Libby had been convicted nearly two years earlier of obstructing an investigation into the leak of a covert CIA officer’s identity by senior White House officials. The Libby pardon, aides reported, had become something of a crusade for Cheney, who seemed prepared to push his nine-year-old relationship with Bush to the breaking point — and perhaps past it — over the fate of his former aide. “We don’t want to leave anyone on the battlefield,” Cheney argued.
Bush had already decided the week before that Libby was undeserving and told Cheney so, only to see the question raised again. A top adviser to Bush says he had never seen the Vice President focused so single-mindedly on anything over two terms. And so, on his last full day in office, Jan. 19, 2009, Bush would give Cheney his final decision.
These last hours represent a climactic chapter in the mysterious and mostly opaque relationship at the center of a tumultuous period in American history. It reveals how one question — whether to grant a presidential pardon to a top vice-presidential aide — strained the bonds between Bush and his deputy and closest counselor. It reveals a gap in the two men’s views of crime and punishment.
And in a broader way, it uncovers a fundamental difference in how the two men regarded the legacy of the Bush years. As a Cheney confidant puts it, the Vice President believed he and the President could claim the war on terrorism as his greatest legacy only if they defended at all costs the men and women who fought in the trenches. When it came to Libby, Bush felt he had done enough…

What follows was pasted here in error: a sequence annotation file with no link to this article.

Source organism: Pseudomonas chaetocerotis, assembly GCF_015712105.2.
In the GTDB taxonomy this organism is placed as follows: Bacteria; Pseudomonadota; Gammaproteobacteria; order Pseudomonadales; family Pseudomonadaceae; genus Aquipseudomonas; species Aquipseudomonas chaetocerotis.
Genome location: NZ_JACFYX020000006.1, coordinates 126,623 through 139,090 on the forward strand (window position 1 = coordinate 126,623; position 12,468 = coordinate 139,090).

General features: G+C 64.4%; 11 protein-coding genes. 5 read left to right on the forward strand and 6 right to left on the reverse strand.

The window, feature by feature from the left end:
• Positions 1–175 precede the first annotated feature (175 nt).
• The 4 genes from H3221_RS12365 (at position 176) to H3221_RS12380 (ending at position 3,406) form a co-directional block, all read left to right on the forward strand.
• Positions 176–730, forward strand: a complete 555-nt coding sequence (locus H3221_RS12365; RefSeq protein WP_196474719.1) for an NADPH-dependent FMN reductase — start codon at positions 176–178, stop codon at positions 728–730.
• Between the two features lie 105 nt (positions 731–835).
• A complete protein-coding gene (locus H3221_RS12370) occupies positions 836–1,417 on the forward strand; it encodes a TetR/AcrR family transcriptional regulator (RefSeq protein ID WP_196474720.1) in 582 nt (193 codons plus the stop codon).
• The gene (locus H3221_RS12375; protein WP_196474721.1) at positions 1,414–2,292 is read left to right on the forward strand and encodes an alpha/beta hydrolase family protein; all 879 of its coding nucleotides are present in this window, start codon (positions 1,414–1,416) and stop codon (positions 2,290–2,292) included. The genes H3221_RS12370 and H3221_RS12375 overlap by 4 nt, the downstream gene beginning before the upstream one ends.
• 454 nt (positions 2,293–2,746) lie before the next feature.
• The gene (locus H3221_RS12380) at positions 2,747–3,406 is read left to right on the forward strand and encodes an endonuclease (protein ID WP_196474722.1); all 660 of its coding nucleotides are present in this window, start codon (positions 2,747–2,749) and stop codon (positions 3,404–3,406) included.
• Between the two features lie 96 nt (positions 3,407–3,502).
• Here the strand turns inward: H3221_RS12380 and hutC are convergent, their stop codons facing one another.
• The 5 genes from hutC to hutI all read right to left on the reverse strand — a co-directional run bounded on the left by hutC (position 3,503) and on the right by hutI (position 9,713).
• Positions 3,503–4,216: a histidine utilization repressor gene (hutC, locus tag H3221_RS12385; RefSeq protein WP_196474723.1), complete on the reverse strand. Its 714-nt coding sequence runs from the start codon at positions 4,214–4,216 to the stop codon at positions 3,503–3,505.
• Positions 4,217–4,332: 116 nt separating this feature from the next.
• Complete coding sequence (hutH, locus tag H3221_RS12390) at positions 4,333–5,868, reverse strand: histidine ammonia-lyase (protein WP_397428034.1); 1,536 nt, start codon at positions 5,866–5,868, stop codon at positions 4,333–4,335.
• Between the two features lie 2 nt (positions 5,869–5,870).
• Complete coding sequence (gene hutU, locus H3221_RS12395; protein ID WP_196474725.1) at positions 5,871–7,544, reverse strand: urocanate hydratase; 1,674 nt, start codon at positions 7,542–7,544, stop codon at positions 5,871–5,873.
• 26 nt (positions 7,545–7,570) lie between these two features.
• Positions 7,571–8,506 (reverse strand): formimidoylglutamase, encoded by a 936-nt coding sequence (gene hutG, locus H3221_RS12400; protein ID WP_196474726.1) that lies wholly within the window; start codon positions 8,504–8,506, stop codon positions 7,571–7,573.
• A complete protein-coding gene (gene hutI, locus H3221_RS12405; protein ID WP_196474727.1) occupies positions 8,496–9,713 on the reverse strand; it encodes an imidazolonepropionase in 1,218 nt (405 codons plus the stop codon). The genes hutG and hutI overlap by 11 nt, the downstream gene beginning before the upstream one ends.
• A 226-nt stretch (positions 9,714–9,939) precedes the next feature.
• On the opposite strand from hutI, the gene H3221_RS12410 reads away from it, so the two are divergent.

After a seven-week trial, Libby was found guilty on March 6, 2007, of obstructing justice, perjury and lying to investigators. He was sentenced to 30 months in prison and a $250,000 fine, a precipitous fall for a man known as the Vice President’s alter ego and formerly a prestigious lawyer at a premier Washington firm. He fought the verdict, his legal bills paid by a defense fund that raised $5 million, but a federal appeals court ruled on July 2, 2007, that Libby had to report to jail.
The White House was prepared for the ruling, in part because after six years in Washington, Bush had finally found himself a White House counsel who was up to the job. Fred Fielding, a genial, white-haired, slightly stooped figure in his late 60s, had cut his teeth as an assistant to John Dean in Richard Nixon’s counsel’s office and served as Ronald Reagan’s top lawyer as well.
He had unrivaled experience managing allegations of White House misconduct. He also was one of the few people in Washington who had served in as many Republican Administrations as Cheney had, which meant he had uncommon stature in the West Wing. And he was everything Bush’s two previous counsels, Alberto Gonzales and Harriet Miers, hadn’t been: strong-willed, independent and fearless. Says an old friend: “Freddy isn’t afraid of anyone. He will slit your throat with a razor blade while he is yawning.”
Fielding’s arrival in early 2007 was one of several signs that the balance of power in the Administration had shifted against the Vice President. Fielding reviewed the Libby case before the appellate verdict came down and recommended against a presidential pardon. Cheney’s longtime aide hadn’t met the criteria: accepting responsibility for the crime, doing time and demonstrating remorse. “Pardons tend to be for the repentant,” says a senior Administration official familiar with the 2007 pardon review, “not for those who think the system was politicized or they were unfairly targeted.”